In my lectures I have a habit of going “off topic” with the hope of making a point. Well, I am going to try that approach in this blog. Can you see a connection between cafeteria food and Obamacare? No, I am not going to get political. I am simply going to examine how the government approaches certain challenges, often missing the mark. And I am going to highlight how we waste our time debating sidebar issues without addressing the core of each case.
Our past two Presidents, President Bush and President Obama, have addressed our education system, correctly claiming that it needs gross improvement if we are going to remain globally competitive. President Bush enacted the “No Child Left Behind” program, and President Obama initiated the “Race To The Top” Act. Together, both Presidents believed that we needed better teachers and better teaching. You can’t argue against those reasonable requests. But are those two programs still missing the core issue? From my standpoint, you can’t learn unless you are properly fed and cognitively sharp.
In 2010 Congress passed (hey, they actually passed something!) the Healthy, Hunger-Free Kids Act. They wanted to improve the quality of our children’s daily cafeteria diet and they wanted to reduce some of the childhood diseases like the explosion of obesity and early onset diabetes. So, they offered a new food regimen for our schools. Yes, it highlighted a switch to more vegetables and fruit, but it also addressed the agenda of reduced calories for our children. On the surface, that idea seems reasonable. After all, we eat 700 more calories today than we did 20 years ago. But do you know their mistake?
They focused on the quantity of the food, not the quality. What has been the result? A squabble among the school districts in the country with some districts refusing to participate in the program. What should they have done? The government should have shifted the focus from decreasing the quantity of the calories to improving the quality of those calories. In fact, the key goal should not have been reducing calories; it should have been improving the type of calories. Our illnesses are not due to a number (calories); they are due to the ingredients within those calories. In short, for the past several years, our government and our schools have been fighting the wrong issue.
Now, how does that relate to Obamacare? Look at the massive conflict in Congress. Some Congress Representatives hate the Affordable Care Act so much that they prefer to shut down the government rather than let the program be implemented. But these are the same Congress Representatives who have chosen to support subsidies to our large agricultural giants – the companies that have lowered the quality of our food supply and spiked our need for expensive medical care. Thanks to our Congress Representatives, we have the lowest food cost per capita of any industrial country. However, thanks to these same Congress Representatives, we also have the highest health care cost of any industrial country. They created the problem; and they are now debating – ala the cafeteria – the wrong issue.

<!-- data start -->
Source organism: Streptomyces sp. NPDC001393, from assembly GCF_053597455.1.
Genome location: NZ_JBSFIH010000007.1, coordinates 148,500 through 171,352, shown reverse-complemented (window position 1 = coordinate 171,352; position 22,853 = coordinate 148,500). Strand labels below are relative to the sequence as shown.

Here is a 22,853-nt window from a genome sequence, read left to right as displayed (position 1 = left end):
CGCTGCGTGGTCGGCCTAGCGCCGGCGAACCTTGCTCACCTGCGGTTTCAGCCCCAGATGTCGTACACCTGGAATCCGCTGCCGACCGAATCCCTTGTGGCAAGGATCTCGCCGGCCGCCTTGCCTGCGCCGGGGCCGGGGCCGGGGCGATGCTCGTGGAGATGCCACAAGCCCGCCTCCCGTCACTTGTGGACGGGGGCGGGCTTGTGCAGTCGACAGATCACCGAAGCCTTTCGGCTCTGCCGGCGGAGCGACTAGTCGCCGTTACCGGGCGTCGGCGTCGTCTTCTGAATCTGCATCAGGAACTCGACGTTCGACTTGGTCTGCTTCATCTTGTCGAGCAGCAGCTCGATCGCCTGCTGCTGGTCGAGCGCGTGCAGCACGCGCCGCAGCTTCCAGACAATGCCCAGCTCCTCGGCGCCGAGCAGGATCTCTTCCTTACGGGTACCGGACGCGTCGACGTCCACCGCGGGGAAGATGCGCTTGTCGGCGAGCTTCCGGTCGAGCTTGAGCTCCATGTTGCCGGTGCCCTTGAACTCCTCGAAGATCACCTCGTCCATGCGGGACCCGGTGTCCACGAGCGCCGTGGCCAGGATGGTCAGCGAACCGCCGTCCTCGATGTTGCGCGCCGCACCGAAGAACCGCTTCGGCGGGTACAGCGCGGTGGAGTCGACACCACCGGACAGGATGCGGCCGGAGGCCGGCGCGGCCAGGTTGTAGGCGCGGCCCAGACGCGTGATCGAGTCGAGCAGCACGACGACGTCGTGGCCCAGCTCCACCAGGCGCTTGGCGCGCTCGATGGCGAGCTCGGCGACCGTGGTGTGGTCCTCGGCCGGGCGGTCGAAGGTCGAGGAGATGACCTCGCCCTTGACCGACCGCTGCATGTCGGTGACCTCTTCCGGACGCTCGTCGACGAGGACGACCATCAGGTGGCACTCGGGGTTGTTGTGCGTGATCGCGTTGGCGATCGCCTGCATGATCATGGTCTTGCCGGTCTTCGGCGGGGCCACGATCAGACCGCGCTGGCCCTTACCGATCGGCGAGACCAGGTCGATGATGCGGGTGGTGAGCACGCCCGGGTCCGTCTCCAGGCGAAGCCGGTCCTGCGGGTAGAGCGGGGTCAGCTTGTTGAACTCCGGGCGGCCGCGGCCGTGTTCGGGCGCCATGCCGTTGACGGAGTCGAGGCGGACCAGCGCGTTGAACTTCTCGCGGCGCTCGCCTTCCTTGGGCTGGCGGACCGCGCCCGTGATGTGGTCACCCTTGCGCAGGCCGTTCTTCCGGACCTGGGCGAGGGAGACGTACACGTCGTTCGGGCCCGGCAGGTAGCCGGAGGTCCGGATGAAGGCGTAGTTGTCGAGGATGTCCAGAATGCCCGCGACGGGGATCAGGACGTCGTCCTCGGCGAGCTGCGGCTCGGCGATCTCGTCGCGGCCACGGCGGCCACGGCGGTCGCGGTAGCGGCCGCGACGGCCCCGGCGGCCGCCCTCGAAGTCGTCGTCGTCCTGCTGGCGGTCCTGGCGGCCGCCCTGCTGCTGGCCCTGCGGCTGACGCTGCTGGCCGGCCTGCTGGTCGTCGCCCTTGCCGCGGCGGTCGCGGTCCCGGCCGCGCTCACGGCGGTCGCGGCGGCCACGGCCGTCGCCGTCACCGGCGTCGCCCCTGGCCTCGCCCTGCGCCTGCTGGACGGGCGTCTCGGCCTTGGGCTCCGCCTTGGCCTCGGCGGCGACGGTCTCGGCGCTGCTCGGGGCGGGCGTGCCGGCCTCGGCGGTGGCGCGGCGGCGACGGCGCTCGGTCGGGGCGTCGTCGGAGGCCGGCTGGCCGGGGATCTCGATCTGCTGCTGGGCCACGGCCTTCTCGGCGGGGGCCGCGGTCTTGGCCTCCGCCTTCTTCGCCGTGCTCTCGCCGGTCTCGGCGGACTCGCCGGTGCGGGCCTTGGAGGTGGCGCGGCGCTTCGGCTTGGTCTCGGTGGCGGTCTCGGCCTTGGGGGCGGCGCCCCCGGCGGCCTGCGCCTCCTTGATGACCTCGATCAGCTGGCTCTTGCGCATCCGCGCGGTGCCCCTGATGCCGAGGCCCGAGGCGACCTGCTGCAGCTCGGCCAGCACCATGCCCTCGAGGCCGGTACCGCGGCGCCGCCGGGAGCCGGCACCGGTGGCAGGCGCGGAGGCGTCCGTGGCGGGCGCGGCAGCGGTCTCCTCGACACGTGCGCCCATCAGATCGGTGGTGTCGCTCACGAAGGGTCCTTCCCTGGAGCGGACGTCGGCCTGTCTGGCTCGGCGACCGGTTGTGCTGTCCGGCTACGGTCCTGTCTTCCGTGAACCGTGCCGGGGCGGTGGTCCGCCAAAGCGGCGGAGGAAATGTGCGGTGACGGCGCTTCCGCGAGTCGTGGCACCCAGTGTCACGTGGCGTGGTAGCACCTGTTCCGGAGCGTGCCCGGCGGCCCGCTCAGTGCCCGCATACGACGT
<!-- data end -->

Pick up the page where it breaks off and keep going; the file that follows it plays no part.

I do not want to become political. So, I am not going to argue for or against the Affordable Care Act. I will simply point out that we are the only industrial country that does not provide universal health care coverage; and I will offer the perspective that the other industrial countries have made it work with good results. After all, they all spend less on health care per capita than the United States and they all have health care systems that are rated much higher than ours in terms of almost every health statistics But Obamacare (and the debate around Obamacare), regardless of your politics, still misses the mark. It’s a lot of hot air, lifting a balloon that carries a partial solution, not the real solution.
My opinion? On cafeteria food and Obamacare, both parties are looking at the wrong numbers. Total calories and total coverage? Shrinking total calories is not a bad idea; and increasing coverage is actually a good idea. But (again) think quality, not quantity. We want a cafeteria that promotes health; and we want a health care system that also promotes health. Decreasing the size of the balloon is not the answer; and increasing the size of the balloon is not the key answer. Now, I am not saying the size of the balloon is irrelevant. However, instead of arguing over the size of the balloon and cost of increased health care coverage, maybe we should be addressing what needs to be done to reduce our need for health care? Prevention. Prevention. Prevention.
How do we do that? Well, each Congress Representative could start by reading the prior blogs. If our country wants to reduce our health care cost (which we all know needs to be done), how about improving our food supply and thereby improving our health? How about stopping all of that lobby-induced funding (subsidies) of the agricultural giants that are killing us? How about letting the Affordable Care program be enacted and focus on reducing the need for all of those expensive medical services? Don’t you think that action would lead to a greater level of success? Or a greater level of national health? Come on, from the school cafeteria to the retirement home, we all need to eat better – with fewer contaminants, fewer toxins, fewer GMOs, and fewer damaging chemicals. Is that too much to ask?
So, please, Congress, since you seem to have the collective intelligence of the High School Musical, “get your head in the game!” And let’s start scoring points that truly count and lead to a shared victory of better health for all Americans.